LOS ANGELES (Aug 11): The U.S. is moving forward with a criminal investigation into money stolen from a Malaysian state investment fund that allegedly was used to acquire about US$1.7 billion in real estate, art, jewelry and other assets.
Court filings by the Justice Department Thursday show the U.S. is escalating its probe in a worldwide effort to track how much of the money that was raised by 1Malaysia Development Bhd was used to pay for luxury real estate in New York, London and Beverly Hills, AS film productions, private jets, yachts and more.
Justice Department officials asked a judge in Los Angeles to put on hold civil forfeiture lawsuits against assets acquired by Malaysian financier Low Taek Jho, also known as Jho Low, and others involved with 1MDB because pursuing these cases may hamper the criminal investigation.
An FBI agent warned in a court filing that information disclosed in the civil cases may reveal “potential targets and subjects of the investigation and the investigative techniques that have been and will be used in the investigation.”
"Such disclosures could result in the destruction of evidence, flight of potential subjects and targets, or the identification and intimidation of potential witnesses," according to the agent’s declaration.
Thom Mrozek, a spokesman for the U.S. attorney in Los Angeles, had no immediate comment on the Justice Department’s filings.
In its civil cases, the U.S. has alleged that from 2009 through 2015, more than US$4.5 billion belonging to 1MDB was diverted by high-level officials of the fund and their associates.
The Low assets the U.S. is trying to seize include a stake in New York’s Park Lane Hotel, a US$107 million interest in EMI Music Publishing, a US$35 million Bombardier Jet and a US$30 million penthouse at Time Warner Center in New York.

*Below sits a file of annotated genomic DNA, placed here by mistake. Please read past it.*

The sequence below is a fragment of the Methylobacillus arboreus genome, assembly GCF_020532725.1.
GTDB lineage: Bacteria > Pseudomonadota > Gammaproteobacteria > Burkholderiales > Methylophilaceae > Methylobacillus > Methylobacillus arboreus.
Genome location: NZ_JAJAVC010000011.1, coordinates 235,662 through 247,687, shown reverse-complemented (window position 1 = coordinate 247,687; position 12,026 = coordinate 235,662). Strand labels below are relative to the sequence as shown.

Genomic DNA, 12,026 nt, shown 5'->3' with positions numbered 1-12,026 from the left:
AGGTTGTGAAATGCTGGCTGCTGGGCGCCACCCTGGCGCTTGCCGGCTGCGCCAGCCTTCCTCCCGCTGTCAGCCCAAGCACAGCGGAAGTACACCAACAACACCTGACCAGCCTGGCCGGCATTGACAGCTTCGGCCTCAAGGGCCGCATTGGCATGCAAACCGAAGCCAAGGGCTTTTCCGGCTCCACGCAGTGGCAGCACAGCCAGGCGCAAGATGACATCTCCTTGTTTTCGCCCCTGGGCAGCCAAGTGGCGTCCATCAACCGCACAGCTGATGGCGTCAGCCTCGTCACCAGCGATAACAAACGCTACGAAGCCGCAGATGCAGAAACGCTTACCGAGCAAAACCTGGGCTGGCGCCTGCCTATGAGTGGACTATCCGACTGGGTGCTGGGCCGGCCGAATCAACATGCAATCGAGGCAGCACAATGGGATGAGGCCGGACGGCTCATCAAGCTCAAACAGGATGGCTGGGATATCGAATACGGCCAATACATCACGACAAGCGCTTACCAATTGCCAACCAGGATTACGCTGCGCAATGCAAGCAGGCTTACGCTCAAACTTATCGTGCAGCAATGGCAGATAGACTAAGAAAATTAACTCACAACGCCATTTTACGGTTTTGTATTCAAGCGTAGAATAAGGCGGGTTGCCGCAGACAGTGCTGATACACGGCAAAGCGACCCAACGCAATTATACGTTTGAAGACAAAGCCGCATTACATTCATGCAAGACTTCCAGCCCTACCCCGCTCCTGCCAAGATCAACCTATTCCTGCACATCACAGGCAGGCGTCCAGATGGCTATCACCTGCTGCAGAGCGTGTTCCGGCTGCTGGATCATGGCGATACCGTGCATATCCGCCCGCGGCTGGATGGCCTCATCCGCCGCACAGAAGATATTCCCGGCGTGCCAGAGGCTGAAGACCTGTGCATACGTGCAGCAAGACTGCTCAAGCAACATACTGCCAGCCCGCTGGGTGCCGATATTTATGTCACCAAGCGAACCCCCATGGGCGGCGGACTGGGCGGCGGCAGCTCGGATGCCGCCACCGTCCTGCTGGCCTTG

In a second round of 1MDB-related forfeiture lawsuits filed in June, the Justice Department alleged that a US$1.29 million heart-shaped diamond and a US$3.8 million diamond pendant Low gave in 2014 to his then-girlfriend, actress Miranda Kerr, were bought with stolen money.
Low allegedly also gave a US$3.2 million Picasso painting to actor Leonardo DiCaprio, who played the lead in "The Wolf of Wall Street," a movie the U.S. says was financed by Riza Aziz, a stepson of Malaysian Prime Minister Najib Razak, using misappropriated 1MDB funds.
Razak, who until last year was the chairman of 1MDB’s advisory board, has denied any wrongdoing and was cleared by Malaysia’s attorney general.
The Prime Minister’s Office, the Ministry of Finance and 1MDB didn’t immediately reply to emails seeking comment on the latest U.S. filings. 1MDB is wholly-owned by the finance ministry.
Malaysia’s prime minister and attorney general responded angrily to the U.S. forfeiture actions in June and suggested they were politically motivated.
Low also issued a statement in June, saying the U.S. government was continuing “inappropriate efforts to seize assets despite not having proven that any improprieties have occurred.”
“We look forward to the court being presented with the actual facts which demonstrate that the DOJ’s case is completely without foundation,” he said through a representative.
The case is U.S. v. "The Wolf of Wall Street," 16-cv-05362, U.S. District Court, Central District of California (Los Angeles).